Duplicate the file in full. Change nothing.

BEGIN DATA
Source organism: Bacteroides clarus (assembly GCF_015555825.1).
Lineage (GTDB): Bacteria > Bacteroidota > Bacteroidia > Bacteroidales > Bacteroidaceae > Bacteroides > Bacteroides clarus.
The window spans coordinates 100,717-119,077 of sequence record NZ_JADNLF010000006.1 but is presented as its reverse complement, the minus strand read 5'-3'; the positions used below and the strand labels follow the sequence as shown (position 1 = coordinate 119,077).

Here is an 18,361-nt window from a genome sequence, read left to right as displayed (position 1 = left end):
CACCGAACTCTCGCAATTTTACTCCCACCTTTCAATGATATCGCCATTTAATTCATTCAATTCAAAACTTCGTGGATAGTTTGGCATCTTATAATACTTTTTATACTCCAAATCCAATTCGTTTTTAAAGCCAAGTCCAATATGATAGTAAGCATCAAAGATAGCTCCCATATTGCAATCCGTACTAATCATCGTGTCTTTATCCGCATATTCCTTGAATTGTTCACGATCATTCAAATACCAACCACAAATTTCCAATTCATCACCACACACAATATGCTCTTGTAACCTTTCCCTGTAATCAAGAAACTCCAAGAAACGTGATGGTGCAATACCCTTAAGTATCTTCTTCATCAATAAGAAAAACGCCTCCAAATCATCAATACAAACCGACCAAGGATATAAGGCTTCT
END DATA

Source organism: Bacteroides clarus (assembly GCF_015555825.1).
Lineage (GTDB): Bacteria > Bacteroidota > Bacteroidia > Bacteroidales > Bacteroidaceae > Bacteroides > Bacteroides clarus.
The window spans coordinates 100,717-119,077 of sequence record NZ_JADNLF010000006.1 but is presented as its reverse complement, the minus strand read 5'-3'; the positions used below and the strand labels follow the sequence as shown (position 1 = coordinate 119,077).

Here is an 18,361-nt window from a genome sequence, read left to right as displayed (position 1 = left end):
CACCGAACTCTCGCAATTTTACTCCCACCTTTCAATGATATCGCCATTTAATTCATTCAATTCAAAACTTCGTGGATAGTTTGGCATCTTATAATACTTTTTATACTCCAAATCCAATTCGTTTTTAAAGCCAAGTCCAATATGATAGTAAGCATCAAAGATAGCTCCCATATTGCAATCCGTACTAATCATCGTGTCTTTATCCGCATATTCCTTGAATTGTTCACGATCATTCAAATACCAACCACAAATTTCCAATTCATCACCACACACAATATGCTCTTGTAACCTTTCCCTGTAATCAAGAAACTCCAAGAAACGTGATGGTGCAATACCCTTAAGTATCTTCTTCATCAATAAGAAAAACGCCTCCAAATCATCAATACAAACCGACCAAGGATATAAGGCTTCT